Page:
Vocational education and training in the Netherlands

Options to study for a specific career through vocational education
and training or VET are available
in the Netherlands after age 12. By the third year of secondary
education, 53% of students are in prevocational programmes
known as VMBO: half in vocationally oriented
programmes, half in general programmes
offered by VMBO schools. This can be followed
by upper secondary VET for learners aged 16 or over, leading to qualifications at four
levels in entry, basic vocational, professional, and
middle management programmes. Entry-level programmes
are for learners without qualification
at lower secondary level. Basic vocational programmes
teach basic skills, such as welding or hairdressing. Professional programmes
are more advanced, providing training to become
an all-round professional. A middle management qualification
gives access to higher VET offered by universities
of applied sciences. Upper secondary VET
covers four areas of study: green and agriculture, technology, economics,
and care and welfare. In the coming years, Cedefop forecasts that technology programmes will supply metal, machinery and electrical trade workers, and drivers and mobile plant operators to replace older workers leaving the labour market. The most popular
learning option is school-based, in which at least 20% of study time is spent working in companies. One in every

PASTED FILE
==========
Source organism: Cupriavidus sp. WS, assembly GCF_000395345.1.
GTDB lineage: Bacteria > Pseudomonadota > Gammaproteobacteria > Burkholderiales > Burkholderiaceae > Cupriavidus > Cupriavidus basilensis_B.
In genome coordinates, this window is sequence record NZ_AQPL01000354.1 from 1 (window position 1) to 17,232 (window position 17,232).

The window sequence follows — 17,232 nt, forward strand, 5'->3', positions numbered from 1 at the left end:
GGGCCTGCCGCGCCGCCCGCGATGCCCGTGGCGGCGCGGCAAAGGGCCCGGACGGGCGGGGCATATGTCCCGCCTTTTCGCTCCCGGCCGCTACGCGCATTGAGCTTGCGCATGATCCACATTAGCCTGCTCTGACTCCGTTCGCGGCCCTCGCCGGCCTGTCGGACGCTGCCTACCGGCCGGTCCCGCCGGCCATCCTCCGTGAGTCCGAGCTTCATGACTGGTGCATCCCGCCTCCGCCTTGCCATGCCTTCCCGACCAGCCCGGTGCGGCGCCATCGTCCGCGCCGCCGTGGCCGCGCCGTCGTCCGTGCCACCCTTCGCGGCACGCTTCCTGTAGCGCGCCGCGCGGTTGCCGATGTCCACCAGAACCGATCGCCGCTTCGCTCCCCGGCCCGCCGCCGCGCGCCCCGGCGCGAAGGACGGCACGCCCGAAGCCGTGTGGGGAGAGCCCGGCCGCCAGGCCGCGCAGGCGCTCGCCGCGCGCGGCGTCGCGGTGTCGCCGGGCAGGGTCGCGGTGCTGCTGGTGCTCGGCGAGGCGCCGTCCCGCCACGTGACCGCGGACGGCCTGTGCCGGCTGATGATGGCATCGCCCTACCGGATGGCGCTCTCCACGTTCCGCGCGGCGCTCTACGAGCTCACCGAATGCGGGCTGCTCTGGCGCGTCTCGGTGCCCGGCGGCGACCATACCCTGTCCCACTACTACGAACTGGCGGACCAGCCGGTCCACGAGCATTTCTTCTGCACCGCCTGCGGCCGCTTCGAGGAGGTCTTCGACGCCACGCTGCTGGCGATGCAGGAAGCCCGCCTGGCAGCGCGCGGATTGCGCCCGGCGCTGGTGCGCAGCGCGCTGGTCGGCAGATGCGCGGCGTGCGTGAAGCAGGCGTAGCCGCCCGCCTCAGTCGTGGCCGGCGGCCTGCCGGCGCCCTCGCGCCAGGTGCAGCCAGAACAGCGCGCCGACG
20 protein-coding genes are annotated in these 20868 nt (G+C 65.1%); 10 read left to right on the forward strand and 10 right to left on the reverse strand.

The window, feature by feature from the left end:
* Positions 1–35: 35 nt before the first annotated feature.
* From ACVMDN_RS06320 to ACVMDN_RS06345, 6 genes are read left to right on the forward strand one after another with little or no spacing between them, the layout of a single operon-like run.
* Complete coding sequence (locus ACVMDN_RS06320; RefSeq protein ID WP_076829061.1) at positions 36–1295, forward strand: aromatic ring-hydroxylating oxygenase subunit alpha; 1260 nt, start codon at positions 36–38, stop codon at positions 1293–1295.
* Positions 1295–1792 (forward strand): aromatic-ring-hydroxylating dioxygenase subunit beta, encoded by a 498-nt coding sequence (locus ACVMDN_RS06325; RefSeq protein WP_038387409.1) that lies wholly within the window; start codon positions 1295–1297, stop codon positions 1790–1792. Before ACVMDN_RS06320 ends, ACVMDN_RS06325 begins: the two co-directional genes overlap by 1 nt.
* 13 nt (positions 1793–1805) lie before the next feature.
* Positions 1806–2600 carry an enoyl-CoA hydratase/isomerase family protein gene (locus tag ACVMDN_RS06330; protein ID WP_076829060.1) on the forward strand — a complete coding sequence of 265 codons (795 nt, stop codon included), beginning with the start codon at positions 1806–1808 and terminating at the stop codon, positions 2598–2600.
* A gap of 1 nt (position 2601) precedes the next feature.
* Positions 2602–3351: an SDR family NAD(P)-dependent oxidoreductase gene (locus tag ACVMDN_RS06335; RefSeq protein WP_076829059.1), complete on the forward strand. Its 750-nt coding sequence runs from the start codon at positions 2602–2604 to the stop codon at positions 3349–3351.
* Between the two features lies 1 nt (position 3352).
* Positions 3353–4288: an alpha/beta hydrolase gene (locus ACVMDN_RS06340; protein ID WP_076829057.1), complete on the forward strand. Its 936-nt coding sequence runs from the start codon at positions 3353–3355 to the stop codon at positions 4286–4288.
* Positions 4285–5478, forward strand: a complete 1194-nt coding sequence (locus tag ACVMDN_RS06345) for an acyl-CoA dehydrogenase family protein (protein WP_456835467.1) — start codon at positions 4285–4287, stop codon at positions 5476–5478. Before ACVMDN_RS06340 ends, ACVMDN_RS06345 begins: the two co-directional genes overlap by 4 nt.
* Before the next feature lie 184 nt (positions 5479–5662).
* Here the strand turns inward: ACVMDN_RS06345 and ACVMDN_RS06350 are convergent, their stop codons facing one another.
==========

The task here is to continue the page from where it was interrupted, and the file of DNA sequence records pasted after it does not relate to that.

five students is an apprentice, combining learning at work, usually four days
a week, with learning at school. Around 50% of middle management
graduates start working. The rest continue
to higher professional education, also an option for students with upper secondary
general education diplomas. Professional bachelor degree programmes
allow access to professional and, with a bridge programme,
academic master programmes. Recently developed two-year
associate degree programmes are open to
middle management graduates. Cedefop forecasts more than
one million job openings for business and other professionals
until 2025. Higher VET graduates
will help fill these. Private providers offer continuing
VET or CVET, often supported by sectoral training
and development funds. You can find more information on
European Union Member State VET systems, plus Norway and Iceland at www.cedefop.europa.eu

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